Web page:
Expression in LINQ:

We have learned that the lambda Expression can be assigned to the Func or Action type delegates to process over in-memory collections. The .NET compiler converts the lambda expression assigned to Func or Action type delegate into executable code at compile time.

LINQ introduced the new type called Expression that represents strongly typed lambda expression. It means lambda expression can also be assigned to Expression<TDelegate> type. The .NET compiler converts the lambda expression which is assigned to Expression<TDelegate> into an Expression tree instead of executable code. This expression tree is used by remote LINQ query providers as a data structure to build a runtime query out of it (such as LINQ-to-SQL, EntityFramework or any other LINQ query provider that implements IQueryable<T> interface).

The following figure illustrates differences when the lambda expression assigned to the Func or Action delegate and the Expression in LINQ.

ExpressionTree Process
Expression and Func

We will learn Expression tree in the next section but first, let's see how to define and invoke an Expression.

Define an Expression:

Take the reference of System.Linq.Expressions namespace and use an Expression<TDelegate> class to define an Expression. Expression<TDelegate> requires delegate type Func or Action.

For example, you can assign lambda expression to the isTeenAger variable of Func type delegate, as shown below:

Example: Define Func delegate for an expression in C#
        
public class Student 
{
    public int StudentID { get; set; }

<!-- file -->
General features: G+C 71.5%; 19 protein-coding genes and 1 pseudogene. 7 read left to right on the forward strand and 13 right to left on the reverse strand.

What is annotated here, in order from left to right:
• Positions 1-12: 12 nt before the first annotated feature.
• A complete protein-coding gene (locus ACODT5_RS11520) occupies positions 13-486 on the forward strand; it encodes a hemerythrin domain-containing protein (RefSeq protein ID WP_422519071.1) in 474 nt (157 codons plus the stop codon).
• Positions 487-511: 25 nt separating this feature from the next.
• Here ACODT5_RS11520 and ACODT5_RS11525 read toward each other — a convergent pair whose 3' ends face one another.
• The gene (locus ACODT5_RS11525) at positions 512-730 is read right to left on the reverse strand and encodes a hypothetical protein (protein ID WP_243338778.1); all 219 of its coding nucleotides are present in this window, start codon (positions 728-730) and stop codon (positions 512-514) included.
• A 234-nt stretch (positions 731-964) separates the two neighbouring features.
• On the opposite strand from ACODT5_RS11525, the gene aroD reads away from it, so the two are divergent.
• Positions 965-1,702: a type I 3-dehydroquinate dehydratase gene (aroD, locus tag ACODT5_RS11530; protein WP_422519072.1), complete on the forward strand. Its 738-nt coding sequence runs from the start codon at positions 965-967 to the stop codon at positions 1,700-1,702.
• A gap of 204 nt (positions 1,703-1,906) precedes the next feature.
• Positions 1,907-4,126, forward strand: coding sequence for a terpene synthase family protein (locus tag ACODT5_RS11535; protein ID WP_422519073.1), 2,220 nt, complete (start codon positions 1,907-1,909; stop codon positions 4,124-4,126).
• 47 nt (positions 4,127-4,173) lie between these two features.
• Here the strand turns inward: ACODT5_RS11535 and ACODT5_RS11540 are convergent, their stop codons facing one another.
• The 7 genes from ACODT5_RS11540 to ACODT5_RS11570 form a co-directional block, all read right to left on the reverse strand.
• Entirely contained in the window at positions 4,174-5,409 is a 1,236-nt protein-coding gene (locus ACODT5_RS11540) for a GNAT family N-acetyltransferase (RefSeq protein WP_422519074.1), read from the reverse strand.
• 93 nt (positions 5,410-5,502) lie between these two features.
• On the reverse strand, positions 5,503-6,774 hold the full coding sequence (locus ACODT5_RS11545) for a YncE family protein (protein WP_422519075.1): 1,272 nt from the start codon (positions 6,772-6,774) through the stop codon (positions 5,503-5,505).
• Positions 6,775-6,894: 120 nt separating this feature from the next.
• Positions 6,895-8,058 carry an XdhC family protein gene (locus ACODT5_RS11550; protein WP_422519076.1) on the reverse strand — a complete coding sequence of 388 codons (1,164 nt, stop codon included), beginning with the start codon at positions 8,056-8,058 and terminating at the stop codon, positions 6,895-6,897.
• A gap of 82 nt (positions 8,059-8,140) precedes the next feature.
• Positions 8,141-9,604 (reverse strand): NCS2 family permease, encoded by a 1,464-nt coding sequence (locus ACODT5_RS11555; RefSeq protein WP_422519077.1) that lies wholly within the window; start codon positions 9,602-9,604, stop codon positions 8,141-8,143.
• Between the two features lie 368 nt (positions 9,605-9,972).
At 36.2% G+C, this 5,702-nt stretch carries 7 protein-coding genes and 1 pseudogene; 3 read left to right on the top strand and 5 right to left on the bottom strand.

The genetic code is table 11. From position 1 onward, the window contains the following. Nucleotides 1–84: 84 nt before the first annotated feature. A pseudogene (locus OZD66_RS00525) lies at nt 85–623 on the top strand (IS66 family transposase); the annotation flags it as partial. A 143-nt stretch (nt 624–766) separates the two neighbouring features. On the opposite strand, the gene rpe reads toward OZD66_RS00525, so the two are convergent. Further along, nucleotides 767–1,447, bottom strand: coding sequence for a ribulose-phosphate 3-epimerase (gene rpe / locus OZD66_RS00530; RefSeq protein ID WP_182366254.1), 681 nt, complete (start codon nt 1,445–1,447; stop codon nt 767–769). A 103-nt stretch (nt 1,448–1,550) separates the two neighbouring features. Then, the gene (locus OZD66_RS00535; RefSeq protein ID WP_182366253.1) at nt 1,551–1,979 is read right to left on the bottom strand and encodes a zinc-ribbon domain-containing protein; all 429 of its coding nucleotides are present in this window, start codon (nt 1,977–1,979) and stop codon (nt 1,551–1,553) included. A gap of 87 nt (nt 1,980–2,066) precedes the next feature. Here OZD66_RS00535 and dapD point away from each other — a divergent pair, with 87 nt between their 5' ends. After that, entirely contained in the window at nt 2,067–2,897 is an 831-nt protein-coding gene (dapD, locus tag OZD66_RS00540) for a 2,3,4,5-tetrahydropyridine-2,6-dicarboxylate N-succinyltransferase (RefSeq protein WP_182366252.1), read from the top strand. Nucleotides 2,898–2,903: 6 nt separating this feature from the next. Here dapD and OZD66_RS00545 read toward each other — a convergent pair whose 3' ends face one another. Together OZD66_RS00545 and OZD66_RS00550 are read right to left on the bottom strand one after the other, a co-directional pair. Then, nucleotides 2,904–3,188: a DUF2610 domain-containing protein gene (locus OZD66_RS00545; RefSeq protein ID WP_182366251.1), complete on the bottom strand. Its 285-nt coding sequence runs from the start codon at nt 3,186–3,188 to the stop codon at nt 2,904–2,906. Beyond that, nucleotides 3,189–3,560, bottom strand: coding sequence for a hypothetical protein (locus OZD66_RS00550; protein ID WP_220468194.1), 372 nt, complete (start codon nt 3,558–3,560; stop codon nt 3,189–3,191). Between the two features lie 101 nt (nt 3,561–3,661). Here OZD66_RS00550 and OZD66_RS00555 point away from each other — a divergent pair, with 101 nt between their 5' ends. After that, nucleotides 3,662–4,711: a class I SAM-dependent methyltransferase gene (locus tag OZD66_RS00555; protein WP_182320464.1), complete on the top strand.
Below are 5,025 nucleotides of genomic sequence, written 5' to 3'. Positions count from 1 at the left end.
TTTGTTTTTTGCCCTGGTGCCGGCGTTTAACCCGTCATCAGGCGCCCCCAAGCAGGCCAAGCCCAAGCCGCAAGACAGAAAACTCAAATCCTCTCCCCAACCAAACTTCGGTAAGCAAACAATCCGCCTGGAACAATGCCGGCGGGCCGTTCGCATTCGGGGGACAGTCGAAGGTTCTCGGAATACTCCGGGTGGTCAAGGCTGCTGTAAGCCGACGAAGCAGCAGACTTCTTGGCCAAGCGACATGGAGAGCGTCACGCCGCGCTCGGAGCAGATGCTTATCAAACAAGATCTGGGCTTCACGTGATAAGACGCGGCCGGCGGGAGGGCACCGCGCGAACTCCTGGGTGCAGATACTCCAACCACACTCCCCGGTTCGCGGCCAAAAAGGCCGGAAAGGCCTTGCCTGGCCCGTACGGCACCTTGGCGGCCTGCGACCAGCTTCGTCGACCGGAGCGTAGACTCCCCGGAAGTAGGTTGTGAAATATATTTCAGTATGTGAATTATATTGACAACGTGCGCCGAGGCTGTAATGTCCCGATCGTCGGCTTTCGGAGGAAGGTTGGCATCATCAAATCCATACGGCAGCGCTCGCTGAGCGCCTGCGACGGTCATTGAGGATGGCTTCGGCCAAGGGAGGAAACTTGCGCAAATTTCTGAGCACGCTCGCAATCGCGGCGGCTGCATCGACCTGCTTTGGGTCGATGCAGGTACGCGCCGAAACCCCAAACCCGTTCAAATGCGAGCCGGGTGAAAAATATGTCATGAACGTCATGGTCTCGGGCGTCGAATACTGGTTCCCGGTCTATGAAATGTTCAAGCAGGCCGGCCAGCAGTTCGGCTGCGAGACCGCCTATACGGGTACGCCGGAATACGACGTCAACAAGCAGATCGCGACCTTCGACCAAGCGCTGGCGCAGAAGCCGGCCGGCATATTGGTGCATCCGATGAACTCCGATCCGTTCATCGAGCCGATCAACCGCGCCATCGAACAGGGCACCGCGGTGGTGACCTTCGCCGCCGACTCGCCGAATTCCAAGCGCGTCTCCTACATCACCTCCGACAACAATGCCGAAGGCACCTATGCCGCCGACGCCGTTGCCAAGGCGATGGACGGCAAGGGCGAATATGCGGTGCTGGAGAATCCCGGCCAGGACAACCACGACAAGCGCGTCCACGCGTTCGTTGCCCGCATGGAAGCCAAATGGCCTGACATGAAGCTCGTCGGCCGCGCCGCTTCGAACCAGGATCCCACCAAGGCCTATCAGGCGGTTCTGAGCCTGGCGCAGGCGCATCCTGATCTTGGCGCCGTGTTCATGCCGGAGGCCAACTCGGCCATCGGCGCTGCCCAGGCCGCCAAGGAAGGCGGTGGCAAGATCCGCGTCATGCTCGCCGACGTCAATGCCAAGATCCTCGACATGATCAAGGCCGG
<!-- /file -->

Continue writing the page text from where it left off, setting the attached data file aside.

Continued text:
public string StudentName { get; set; }
    public int Age { get; set; }
}

Func<Student, bool> isTeenAger = s => s.Age > 12 && s.Age < 20;

Example: Define Func delegate for an expression in VB.Net
        
Dim isTeenAger As Func(Of Student, Boolean) = Function(s) s.Age > 12 And s.Age < 20

And now, you can convert the above Func type delegate into an Expression by wrapping Func delegate with Expresson, as below:

Example: Define Expression in C#
        
Expression<Func<Student, bool>> isTeenAgerExpr = s => s.age > 12 && s.age < 20;

Example: Define Expression in VB.Net
        
Dim isTeenAgerExpr As Expression(Func(Of Student, Boolean)) = 
                                        Function(s) s.Age > 12 And s.Age < 20

in the same way, you can also wrap an Action<t> type delegate with Expression if you don't return a value from the delegate.

Example: Define Expression in C#
        
Expression<Action<Student>> printStudentName = s => Console.WriteLine(s.StudentName);

Example: Define Expression in VB.Net
        
Dim printStudentName As Expression(Action(Of Student) = 
                                        Function(s) Console.WriteLine(s.StudentName);

Thus, you can define Expression<TDelegate> type. Now, let's see how to invoke delegate wrapped by an Expression<TDelegate>.

Invoke an Expression:

You can invoke the delegate wrapped by an Expression the same way as a delegate, but first you need to compile it using the Compile() method. Compile() returns delegateof Func or Action type so that you can invoke it like a delegate.

Example: Invoke Expression in C#
        
Expression<Func<Student, bool>> isTeenAgerExpr = s => s.age > 12 && s.age < 20;

//compile Expression using Compile method to invoke it as Delegate
Func<Student, bool>  isTeenAger = isTeenAgerExpr.Compile();
            
//Invoke
bool result = isTeenAger(new Student(){ StudentID = 1, StudentName = "Steve", Age = 20}); 

Example: Invoke Expression in VB.Net
        
Dim isTeenAgerExpr As Expression(Of Func(Of Student, Boolean)) = 
                                                    Function(s) s.Age > 12 And s.Age < 20

'compile Expression using Compile method to invoke it as Delegate
Dim isTeenAger As Func(Of Student, Boolean) = isTeenAgerExpr.Compile()

Dim result = isTeenAger(New Student() With { .StudentID = 1, .StudentName = "Steve", .Age = 20})

Learn about the Expression tree in detail in the next section.